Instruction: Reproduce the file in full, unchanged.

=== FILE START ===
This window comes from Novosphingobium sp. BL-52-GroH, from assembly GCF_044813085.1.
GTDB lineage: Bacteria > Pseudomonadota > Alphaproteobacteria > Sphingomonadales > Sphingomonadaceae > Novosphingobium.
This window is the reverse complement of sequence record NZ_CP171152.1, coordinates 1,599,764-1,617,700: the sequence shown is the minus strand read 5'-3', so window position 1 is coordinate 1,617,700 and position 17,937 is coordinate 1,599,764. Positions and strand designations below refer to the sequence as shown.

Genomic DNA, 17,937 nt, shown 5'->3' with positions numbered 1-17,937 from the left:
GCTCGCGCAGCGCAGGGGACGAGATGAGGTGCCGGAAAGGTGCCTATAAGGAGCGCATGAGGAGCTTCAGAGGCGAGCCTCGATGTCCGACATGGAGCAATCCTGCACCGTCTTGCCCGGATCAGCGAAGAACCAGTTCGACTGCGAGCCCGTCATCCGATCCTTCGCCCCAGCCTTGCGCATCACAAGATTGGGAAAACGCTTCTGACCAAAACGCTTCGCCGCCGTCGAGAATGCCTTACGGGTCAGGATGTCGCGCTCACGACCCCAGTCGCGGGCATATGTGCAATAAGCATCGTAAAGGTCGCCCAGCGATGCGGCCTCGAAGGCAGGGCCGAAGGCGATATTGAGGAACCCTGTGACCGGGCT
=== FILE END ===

This window comes from Novosphingobium sp. BL-52-GroH, from assembly GCF_044813085.1.
GTDB lineage: Bacteria > Pseudomonadota > Alphaproteobacteria > Sphingomonadales > Sphingomonadaceae > Novosphingobium.
This window is the reverse complement of sequence record NZ_CP171152.1, coordinates 1,599,764-1,617,700: the sequence shown is the minus strand read 5'-3', so window position 1 is coordinate 1,617,700 and position 17,937 is coordinate 1,599,764. Positions and strand designations below refer to the sequence as shown.

Genomic DNA, 17,937 nt, shown 5'->3' with positions numbered 1-17,937 from the left:
GCTCGCGCAGCGCAGGGGACGAGATGAGGTGCCGGAAAGGTGCCTATAAGGAGCGCATGAGGAGCTTCAGAGGCGAGCCTCGATGTCCGACATGGAGCAATCCTGCACCGTCTTGCCCGGATCAGCGAAGAACCAGTTCGACTGCGAGCCCGTCATCCGATCCTTCGCCCCAGCCTTGCGCATCACAAGATTGGGAAAACGCTTCTGACCAAAACGCTTCGCCGCCGTCGAGAATGCCTTACGGGTCAGGATGTCGCGCTCACGACCCCAGTCGCGGGCATATGTGCAATAAGCATCGTAAAGGTCGCCCAGCGATGCGGCCTCGAAGGCAGGGCCGAAGGCGATATTGAGGAACCCTGTGACCGGGCT